Sunday, June 13, 2010
On Sizing up the Competition
In my previous blog entry, I discussed the perils of comparing one’s as yet unpublished novel to better known works in order to provide a clue as to its nature. Today I examine the immediate competition-- published books that may have elements in common with your story but may not be as familiar. I wonder (and worry)--is it better to be similar to successfully published works (and risk seeming redundant), or different (and risk agents/publishers not knowing how to categorize or place your book)?
Clearly, it’s helpful to know what’s out there. I have assiduously made a point of reading other books about young women in Japan. I found five published in the last five years and read all of them after I had written draft three of my novel. Here’s my superficial analysis.
Four are debut novels, and one is a memoir.
Interestingly, all are told in the first person (one with multiple viewpoints). (Mine is also first person.)
Three are written in the present tense. (Mine is past tense.)
One is written by a Canadian, one by an English woman (and published only in Great Britain, I believe), and three by Americans.
Both the non-fiction book (Bar Flower, Lea Jacobson, St. Martin’s Press, 2008) and the British novel (Sayonara Bar, Susan Barker, Doubleday, 2005) are set in hostess bars, like mine, but in recent years.
The erotic novel (Amorous Woman, Donna George Storey, Neon, 2007) takes place just a few years after mine, and has one section where the protagonist works in a bar.
One of the stories (Lost Girls and Love Hotels, Catherine Hanrahan, Harper Perennial, 2006) uses “love hotels” as a major motif but the narrator is an English teacher.
The most recent (If You Follow Me, Malena Watrous, Harper Perennial, 2010) is also about a young woman who teaches English and has the least in common with my plot but succeeds in portraying a “fish out of water,” without denigrating the culture it is describing.
The erotic novel is light and beautifully told. If You Follow Me is funny, charming, and serious all at the same time. The other two novels and the non-fiction book all assume a slightly superior tone—“I am above these things I have to deal with.”
Except in If You Follow Me, all the women appeared to speak Japanese. (The protagonist in If You Follow Me does learn Japanese during her time there.)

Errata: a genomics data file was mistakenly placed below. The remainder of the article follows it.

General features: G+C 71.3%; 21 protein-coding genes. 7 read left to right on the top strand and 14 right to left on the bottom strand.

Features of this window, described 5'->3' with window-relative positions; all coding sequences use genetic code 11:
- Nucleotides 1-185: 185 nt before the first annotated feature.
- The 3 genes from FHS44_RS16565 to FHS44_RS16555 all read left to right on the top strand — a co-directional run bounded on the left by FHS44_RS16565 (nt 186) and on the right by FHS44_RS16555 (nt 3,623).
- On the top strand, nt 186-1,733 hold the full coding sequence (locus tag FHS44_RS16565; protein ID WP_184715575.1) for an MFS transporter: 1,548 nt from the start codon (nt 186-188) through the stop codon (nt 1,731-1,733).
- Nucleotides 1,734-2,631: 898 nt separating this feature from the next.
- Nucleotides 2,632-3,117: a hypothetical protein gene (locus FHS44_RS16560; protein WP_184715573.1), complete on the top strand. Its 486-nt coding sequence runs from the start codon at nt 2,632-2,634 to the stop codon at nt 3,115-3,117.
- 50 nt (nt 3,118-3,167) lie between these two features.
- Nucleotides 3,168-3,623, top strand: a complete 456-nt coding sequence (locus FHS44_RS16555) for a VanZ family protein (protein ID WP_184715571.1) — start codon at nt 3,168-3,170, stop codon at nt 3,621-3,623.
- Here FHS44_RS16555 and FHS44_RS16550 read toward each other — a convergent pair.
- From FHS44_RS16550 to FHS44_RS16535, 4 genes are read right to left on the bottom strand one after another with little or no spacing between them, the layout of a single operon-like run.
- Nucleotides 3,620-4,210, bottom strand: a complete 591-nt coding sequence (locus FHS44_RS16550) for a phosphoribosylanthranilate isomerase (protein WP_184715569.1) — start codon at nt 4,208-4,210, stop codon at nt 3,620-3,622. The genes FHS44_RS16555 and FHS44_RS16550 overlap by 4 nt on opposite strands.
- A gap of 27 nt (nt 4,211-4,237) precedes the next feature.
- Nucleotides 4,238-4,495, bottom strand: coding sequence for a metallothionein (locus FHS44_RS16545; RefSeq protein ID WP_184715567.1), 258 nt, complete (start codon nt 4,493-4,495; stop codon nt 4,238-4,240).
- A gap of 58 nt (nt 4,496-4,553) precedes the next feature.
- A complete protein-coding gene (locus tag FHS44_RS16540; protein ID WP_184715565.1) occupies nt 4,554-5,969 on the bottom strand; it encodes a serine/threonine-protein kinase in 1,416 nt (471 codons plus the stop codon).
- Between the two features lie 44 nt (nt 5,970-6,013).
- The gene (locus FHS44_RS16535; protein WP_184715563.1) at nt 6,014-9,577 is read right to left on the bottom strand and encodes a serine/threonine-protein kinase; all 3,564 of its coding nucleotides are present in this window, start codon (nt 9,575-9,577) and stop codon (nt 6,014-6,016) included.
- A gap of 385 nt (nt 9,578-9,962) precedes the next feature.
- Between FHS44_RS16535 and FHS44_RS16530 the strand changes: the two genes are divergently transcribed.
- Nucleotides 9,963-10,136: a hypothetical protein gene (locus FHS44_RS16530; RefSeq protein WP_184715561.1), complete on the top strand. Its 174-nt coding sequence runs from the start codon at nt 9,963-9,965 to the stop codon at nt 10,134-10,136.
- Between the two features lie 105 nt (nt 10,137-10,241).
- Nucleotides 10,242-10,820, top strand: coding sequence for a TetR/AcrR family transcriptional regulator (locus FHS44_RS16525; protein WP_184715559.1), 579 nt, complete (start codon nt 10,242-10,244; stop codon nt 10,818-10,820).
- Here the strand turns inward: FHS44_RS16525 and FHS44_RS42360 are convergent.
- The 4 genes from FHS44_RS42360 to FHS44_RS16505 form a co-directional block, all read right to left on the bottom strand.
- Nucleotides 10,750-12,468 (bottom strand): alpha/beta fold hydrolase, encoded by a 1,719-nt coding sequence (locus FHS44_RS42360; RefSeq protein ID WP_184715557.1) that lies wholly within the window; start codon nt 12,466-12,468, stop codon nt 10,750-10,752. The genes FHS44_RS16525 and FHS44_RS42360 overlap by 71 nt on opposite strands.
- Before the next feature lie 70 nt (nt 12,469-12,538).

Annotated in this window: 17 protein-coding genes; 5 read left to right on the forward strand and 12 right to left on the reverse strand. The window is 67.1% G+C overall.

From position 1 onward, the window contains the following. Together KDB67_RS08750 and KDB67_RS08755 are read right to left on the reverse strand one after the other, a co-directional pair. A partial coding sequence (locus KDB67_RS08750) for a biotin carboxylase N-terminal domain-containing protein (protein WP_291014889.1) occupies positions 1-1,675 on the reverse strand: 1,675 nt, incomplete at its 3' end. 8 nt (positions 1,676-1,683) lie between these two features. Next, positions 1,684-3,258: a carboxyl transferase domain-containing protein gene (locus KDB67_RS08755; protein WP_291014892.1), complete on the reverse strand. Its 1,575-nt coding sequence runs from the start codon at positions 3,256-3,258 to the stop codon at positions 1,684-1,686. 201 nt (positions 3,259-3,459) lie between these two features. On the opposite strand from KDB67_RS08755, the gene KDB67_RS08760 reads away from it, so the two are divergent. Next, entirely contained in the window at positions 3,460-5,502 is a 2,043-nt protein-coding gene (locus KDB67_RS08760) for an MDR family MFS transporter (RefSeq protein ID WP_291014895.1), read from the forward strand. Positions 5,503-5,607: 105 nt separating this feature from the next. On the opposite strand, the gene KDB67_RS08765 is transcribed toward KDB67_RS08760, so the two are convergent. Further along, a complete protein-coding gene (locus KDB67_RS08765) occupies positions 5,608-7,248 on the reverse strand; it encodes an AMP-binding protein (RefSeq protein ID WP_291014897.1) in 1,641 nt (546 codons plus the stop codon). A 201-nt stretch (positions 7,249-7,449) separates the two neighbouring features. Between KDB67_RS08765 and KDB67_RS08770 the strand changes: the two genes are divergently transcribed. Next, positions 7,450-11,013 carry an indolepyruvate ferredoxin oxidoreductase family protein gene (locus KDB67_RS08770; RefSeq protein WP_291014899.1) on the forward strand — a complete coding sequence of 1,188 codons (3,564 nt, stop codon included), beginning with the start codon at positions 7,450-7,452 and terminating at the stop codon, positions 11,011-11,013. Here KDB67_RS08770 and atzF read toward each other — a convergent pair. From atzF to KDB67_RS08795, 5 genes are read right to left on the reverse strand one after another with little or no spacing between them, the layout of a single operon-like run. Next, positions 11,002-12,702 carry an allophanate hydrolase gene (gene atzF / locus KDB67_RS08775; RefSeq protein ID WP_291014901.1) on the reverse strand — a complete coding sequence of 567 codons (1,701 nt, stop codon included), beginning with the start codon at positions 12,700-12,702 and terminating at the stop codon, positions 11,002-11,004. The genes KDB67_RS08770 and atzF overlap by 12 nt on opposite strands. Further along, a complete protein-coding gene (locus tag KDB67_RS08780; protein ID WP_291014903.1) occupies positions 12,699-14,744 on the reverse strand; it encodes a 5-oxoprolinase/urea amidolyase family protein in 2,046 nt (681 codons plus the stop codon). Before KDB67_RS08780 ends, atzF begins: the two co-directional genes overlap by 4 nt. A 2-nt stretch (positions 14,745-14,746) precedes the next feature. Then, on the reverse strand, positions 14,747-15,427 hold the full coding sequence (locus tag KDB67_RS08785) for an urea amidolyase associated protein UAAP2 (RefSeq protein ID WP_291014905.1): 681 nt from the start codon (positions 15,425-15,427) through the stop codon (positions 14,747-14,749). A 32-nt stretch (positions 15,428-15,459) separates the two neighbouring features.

So what did I get from reading my competition?
• Women who spend time in Japan want to write about it.
• Clearly, there is some market appeal for books of this nature (Harper Perennial chose two of them). But how well did these books do? Is the market saturated, or is there always room for a story freshly told? Will I have to try that much harder to sell my story? Are my “credentials” good enough?
• Inevitably when a book focuses on the same culture you have chosen you will find scenes that resemble yours. I know I wrote mine independently, and I probably even have the dated draft (in the computer) to prove it, but I still fear sounding like I cribbed the ideas (the present of the finger…). I can’t now claim that I haven’t read these books.
• Making fun of another culture is easy. Achieving an authentic and sympathetic voice is not.
• Some people overwrite. Overwritten stories are not fun to read.
• I believe my instincts were right to reset my novel closer to the time of the Japan I knew rather than make it contemporary. One can’t always be thinking of the movie they are never going to make.
I’ve been working on my novel far too long. All of these books were published since I wrote my first draft (and most since I wrote my second). Of course, In the meantime, I’ve written a second novel. Isn’t it time to stop worrying, stop comparing, and get that first one out there?